# Difference between revisions of "Aleksandrov-Čech homology and cohomology"

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''spectral homology and cohomology'' | ''spectral homology and cohomology'' | ||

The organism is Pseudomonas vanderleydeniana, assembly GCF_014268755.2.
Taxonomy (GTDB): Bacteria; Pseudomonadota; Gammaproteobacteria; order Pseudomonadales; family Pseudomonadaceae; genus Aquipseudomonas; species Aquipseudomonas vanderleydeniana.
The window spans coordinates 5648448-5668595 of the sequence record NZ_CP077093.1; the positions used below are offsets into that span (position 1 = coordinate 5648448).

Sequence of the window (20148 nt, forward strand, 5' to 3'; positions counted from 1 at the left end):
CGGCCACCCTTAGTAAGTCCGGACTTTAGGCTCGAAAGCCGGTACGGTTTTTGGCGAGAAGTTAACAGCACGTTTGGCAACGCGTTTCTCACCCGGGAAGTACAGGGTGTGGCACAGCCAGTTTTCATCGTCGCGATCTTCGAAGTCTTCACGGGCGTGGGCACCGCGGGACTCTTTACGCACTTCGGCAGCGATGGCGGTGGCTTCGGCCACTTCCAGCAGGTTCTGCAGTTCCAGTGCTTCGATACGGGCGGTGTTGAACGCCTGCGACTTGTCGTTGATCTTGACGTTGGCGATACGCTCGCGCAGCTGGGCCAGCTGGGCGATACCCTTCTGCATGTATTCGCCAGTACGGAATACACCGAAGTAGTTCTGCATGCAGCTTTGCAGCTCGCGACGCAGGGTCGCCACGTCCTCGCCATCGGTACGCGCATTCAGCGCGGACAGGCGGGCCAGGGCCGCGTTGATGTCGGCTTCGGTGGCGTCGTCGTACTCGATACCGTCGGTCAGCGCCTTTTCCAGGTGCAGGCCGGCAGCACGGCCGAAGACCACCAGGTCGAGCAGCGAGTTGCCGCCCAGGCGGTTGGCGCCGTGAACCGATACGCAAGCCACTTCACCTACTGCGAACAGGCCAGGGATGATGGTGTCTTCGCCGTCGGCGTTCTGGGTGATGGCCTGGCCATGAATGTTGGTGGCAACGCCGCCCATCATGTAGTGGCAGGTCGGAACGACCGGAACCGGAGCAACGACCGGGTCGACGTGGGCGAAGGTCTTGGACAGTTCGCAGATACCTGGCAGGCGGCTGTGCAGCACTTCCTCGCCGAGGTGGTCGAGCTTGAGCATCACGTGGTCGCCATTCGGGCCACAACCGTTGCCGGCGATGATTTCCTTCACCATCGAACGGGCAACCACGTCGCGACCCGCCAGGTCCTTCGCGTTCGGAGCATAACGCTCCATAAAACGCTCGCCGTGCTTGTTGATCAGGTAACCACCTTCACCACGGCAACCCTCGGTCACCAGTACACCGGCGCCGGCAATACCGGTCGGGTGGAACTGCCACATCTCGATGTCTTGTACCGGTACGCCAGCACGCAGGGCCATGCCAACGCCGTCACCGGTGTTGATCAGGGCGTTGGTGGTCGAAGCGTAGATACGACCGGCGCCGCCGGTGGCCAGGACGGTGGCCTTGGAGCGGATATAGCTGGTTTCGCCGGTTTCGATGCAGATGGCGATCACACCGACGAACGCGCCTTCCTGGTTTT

− | Homology and cohomology theories which satisfy all [[Steenrod–Eilenberg axioms|Steenrod–Eilenberg axioms]] (except, possibly, the exactness axiom) and a certain continuity condition. The Aleksandrov–Čech homology groups (modules) $H_n(X,A;G)$ [[#References|[1]]], [[#References|[2]]] are defined as the inverse limit $\lim_\leftarrow H_n(\alpha,\alpha';G)$ over all open coverings $\alpha$ of the space $X$; here $\alpha$ signifies not only the covering, but also its nerve, and $\alpha'$ is the subcomplex in $\alpha$ that is the nerve of the restriction of $\alpha$ on the closed set $A$ (cf. [[Nerve of a family of sets|Nerve of a family of sets]]). The possibility of passing to the limit is ensured by the existence of simplicial projections $(\beta,\beta')\to(\alpha,\alpha')$ defined, up to an homotopy, by the inclusion of $\beta$ in $\alpha$. The Aleksandrov–Čech cohomology groups $H^n(X,A;G)$ are defined as the direct limit $\lim_\to H^n(\alpha,\alpha;G)$. The homology groups satisfy all the Steenrod–Eilenberg axioms except for the exactness axiom. All axioms are valid for cohomology, and, partly for this reason, cohomology is often more useful. The exactness axiom is also valid for homology on the category of compacta if $G$ is a compact group or field. In addition, Aleksandrov–Čech homology and cohomology groups have the property of continuity: For $X=\lim_\leftarrow X_\lambda$ the homology (cohomology) groups in addition are equal to the respective limit of the homology (cohomology) groups of the compacta $X_\lambda$. The Aleksandrov–Čech theory is the only theory satisfying the Steenrod–Eilenberg axioms (with the exception indicated above) and this condition of continuity. On the category of paracompact spaces, the usual characterization by mappings into Eilenberg–MacLane spaces is valid for cohomology; while the cohomology itself is equivalent to the cohomology defined in [[Sheaf theory|sheaf theory]]. Cohomology may also be defined as cohomology of some cochain complex, which makes it possible to operate with sheaves of cochains. Similar ideas, applied to homology, are contained in the homology theory originating from N. Steenrod, A. Borel and others, which satisfies all axioms including the exactness axiom (but the property of continuity is lost). Aleksandrov–Čech homology and cohomology, including the above modification, are employed in homological problems in the theory of continuous mappings, in the theory of transformation groups (a connection with quotient spaces), in the theory of generalized manifolds (in particular, in various duality relations), in the theory of analytic spaces (e.g. in defining the fundamental classes of homology), in homological dimension theory, etc. | + | Homology and cohomology theories which satisfy all [[Steenrod–Eilenberg axioms|Steenrod–Eilenberg axioms]] (except, possibly, the exactness axiom) and a certain continuity condition. The Aleksandrov–Čech homology groups (modules) $H_n(X,A;G)$ [[#References|[1]]], [[#References|[2]]] are defined as the inverse limit $\lim_\leftarrow H_n(\alpha,\alpha';G)$ over all open coverings $\alpha$ of the space $X$; here $\alpha$ signifies not only the covering, but also its nerve, and $\alpha'$ is the subcomplex in $\alpha$ that is the nerve of the restriction of $\alpha$ on the closed set $A$ (cf. [[Nerve of a family of sets|Nerve of a family of sets]]). The possibility of passing to the limit is ensured by the existence of simplicial projections $(\beta,\beta')\to(\alpha,\alpha')$ defined, up to an homotopy, by the inclusion of $\beta$ in $\alpha$. The Aleksandrov–Čech cohomology groups $H^n(X,A;G)$ are defined as the direct limit $\lim_\to H^n(\alpha,\alpha';G)$. The homology groups satisfy all the Steenrod–Eilenberg axioms except for the exactness axiom. All axioms are valid for cohomology, and, partly for this reason, cohomology is often more useful. The exactness axiom is also valid for homology on the category of compacta if $G$ is a compact group or field. In addition, Aleksandrov–Čech homology and cohomology groups have the property of continuity: For $X=\lim_\leftarrow X_\lambda$ the homology (cohomology) groups in addition are equal to the respective limit of the homology (cohomology) groups of the compacta $X_\lambda$. The Aleksandrov–Čech theory is the only theory satisfying the Steenrod–Eilenberg axioms (with the exception indicated above) and this condition of continuity. On the category of paracompact spaces, the usual characterization by mappings into Eilenberg–MacLane spaces is valid for cohomology; while the cohomology itself is equivalent to the cohomology defined in [[Sheaf theory|sheaf theory]]. Cohomology may also be defined as cohomology of some cochain complex, which makes it possible to operate with sheaves of cochains. Similar ideas, applied to homology, are contained in the homology theory originating from N. Steenrod, A. Borel and others, which satisfies all axioms including the exactness axiom (but the property of continuity is lost). Aleksandrov–Čech homology and cohomology, including the above modification, are employed in homological problems in the theory of continuous mappings, in the theory of transformation groups (a connection with quotient spaces), in the theory of generalized manifolds (in particular, in various duality relations), in the theory of analytic spaces (e.g. in defining the fundamental classes of homology), in homological dimension theory, etc. |